A SERIOUSLY injured driver was saved from a long and dark night trapped in his vehicle on a Townsville mountain yesterday by the Mackay-based rescue helicopter.
RACQ CQ Rescue used night vision goggles to find the site of the serious car accident and locate the injured driver more than three hours after he crashed on Mt Stuart Lookout Road, 320km north of Mackay, in what crews described as a "difficult" search and rescue mission.
RACQ CQ Rescue was notified by the Queensland Police Service about 7pm that a car was believed to have crashed off the road after a passing truck reported hearing a distress call on a UHF radio.
The Mackay rescue helicopter, with a pilot, air crewman, rescue crewman and critical care paramedic on board, departed the Mackay base and upon arrival at Mt Stuart about 9.30pm, immediately began a search of the area by following the road up to the lookout, RACQ CQ Rescue air crewman Quinton Rethus said.
"We started the search at the bottom of Mt Stuart and worked our way up looking for anything reflective but this was really difficult given it was so dark and such thick vegetation," he said.
"It was pitch black and we couldn't see anything using the high-intensity helicopter spotlight, but about 40 minutes into the search and half-way up we saw what appeared to be two headlights amongst the trees through the night vision goggles," Mr Rethus said.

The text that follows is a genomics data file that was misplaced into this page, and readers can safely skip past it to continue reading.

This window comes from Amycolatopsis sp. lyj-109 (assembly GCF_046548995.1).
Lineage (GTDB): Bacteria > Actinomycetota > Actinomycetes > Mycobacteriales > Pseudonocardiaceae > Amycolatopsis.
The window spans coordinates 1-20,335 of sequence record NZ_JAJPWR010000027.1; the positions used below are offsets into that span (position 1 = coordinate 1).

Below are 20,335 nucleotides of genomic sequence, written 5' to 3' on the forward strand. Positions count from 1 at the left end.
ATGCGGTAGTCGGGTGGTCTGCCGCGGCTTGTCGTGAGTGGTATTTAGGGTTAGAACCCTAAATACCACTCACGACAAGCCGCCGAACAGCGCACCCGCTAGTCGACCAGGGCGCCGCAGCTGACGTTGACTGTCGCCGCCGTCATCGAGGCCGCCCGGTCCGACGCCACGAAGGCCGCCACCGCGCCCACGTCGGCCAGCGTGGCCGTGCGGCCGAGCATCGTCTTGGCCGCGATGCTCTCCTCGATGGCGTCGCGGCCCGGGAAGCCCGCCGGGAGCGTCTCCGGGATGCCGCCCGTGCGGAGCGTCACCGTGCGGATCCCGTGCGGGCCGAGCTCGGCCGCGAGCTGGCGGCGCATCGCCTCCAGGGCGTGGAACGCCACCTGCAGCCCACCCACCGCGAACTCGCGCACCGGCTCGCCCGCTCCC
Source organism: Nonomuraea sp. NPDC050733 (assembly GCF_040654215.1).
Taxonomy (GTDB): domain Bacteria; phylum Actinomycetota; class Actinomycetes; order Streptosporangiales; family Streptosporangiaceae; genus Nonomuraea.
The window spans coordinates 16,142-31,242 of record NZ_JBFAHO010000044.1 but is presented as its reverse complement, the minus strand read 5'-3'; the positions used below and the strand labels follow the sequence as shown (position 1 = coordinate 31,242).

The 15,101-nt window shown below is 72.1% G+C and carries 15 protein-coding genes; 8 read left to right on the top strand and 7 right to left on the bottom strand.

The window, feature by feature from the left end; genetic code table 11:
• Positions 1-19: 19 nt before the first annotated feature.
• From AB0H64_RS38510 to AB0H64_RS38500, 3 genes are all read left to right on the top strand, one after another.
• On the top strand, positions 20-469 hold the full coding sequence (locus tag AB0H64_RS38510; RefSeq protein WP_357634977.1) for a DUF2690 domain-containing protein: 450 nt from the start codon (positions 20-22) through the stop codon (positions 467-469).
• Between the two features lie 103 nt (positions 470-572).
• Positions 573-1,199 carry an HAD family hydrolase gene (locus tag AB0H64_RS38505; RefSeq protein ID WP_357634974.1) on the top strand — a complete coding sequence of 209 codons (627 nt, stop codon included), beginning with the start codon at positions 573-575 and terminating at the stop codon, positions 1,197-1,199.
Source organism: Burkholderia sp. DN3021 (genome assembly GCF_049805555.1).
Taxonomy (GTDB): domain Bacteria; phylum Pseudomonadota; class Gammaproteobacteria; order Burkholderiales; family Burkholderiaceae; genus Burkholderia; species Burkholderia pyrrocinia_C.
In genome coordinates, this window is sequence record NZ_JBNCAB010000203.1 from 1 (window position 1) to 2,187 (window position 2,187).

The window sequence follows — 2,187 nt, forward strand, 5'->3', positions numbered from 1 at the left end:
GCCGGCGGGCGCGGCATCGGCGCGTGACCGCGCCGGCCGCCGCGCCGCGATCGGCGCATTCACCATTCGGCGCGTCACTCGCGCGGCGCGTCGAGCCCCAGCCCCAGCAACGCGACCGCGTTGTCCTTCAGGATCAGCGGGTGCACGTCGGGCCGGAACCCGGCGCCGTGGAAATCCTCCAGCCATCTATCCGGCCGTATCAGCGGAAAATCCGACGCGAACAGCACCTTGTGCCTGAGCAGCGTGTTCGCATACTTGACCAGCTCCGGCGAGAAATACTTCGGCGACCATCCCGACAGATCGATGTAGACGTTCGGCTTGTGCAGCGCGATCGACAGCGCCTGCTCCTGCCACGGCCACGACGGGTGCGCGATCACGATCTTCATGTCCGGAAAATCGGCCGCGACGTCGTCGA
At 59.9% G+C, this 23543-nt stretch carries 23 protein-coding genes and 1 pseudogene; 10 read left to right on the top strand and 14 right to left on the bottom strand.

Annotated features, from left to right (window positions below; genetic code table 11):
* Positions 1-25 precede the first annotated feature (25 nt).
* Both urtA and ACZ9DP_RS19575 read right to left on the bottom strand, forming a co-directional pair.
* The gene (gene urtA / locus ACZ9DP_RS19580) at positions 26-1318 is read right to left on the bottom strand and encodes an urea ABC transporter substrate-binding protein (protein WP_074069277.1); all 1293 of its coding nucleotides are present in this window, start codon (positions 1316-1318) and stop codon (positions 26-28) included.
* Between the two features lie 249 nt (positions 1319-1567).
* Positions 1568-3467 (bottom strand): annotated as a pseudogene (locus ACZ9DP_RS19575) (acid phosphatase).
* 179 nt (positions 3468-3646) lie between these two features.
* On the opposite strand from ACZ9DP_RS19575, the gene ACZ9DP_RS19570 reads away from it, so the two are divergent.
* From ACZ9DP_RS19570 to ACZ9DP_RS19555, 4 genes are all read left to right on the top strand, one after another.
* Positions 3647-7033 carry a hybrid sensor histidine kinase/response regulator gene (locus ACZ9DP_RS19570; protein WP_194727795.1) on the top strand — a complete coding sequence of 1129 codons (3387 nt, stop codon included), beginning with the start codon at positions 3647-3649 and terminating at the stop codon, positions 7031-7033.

"Actually, it wasn't even in the search area and the bitumen road was about 150 metres above the light source and down a steep embankment," he said.
"We then focussed the beam of the spotlight and talked to police on the mobile phone to direct them to the point where the vehicle appeared to have left the road and then down the steep embankment to the wreckage of the car."
The helicopter continued to orbit the area for about 20 minutes until police located the vehicle. Mr Rethus said the driver was conscious and suffered multiple fractures to his legs and pelvis and was not retrieved from the wreckage by emergency services until about 11pm, more than five hours after the initial accident.
The search and rescue mission was made very difficult because of thick vegetation, powerlines in the area and cloud cover.
"We had zero illumination from the moon so it was pretty tricky to maintain orbits in the area given the visibility and we were unable to winch or land," Mr Rethus said.
"If our rescue helicopter didn't go and assist in the search for this driver I'm not sure how long it would have been until they found him," he said.
"They didn't know where the car had left the road and therefore really had no idea where to find him given it was so dark, steep and heavily vegetated."
RACQ CQ Rescue returned to base close to midnight after flying 360 nautical miles (660km) and six hours.
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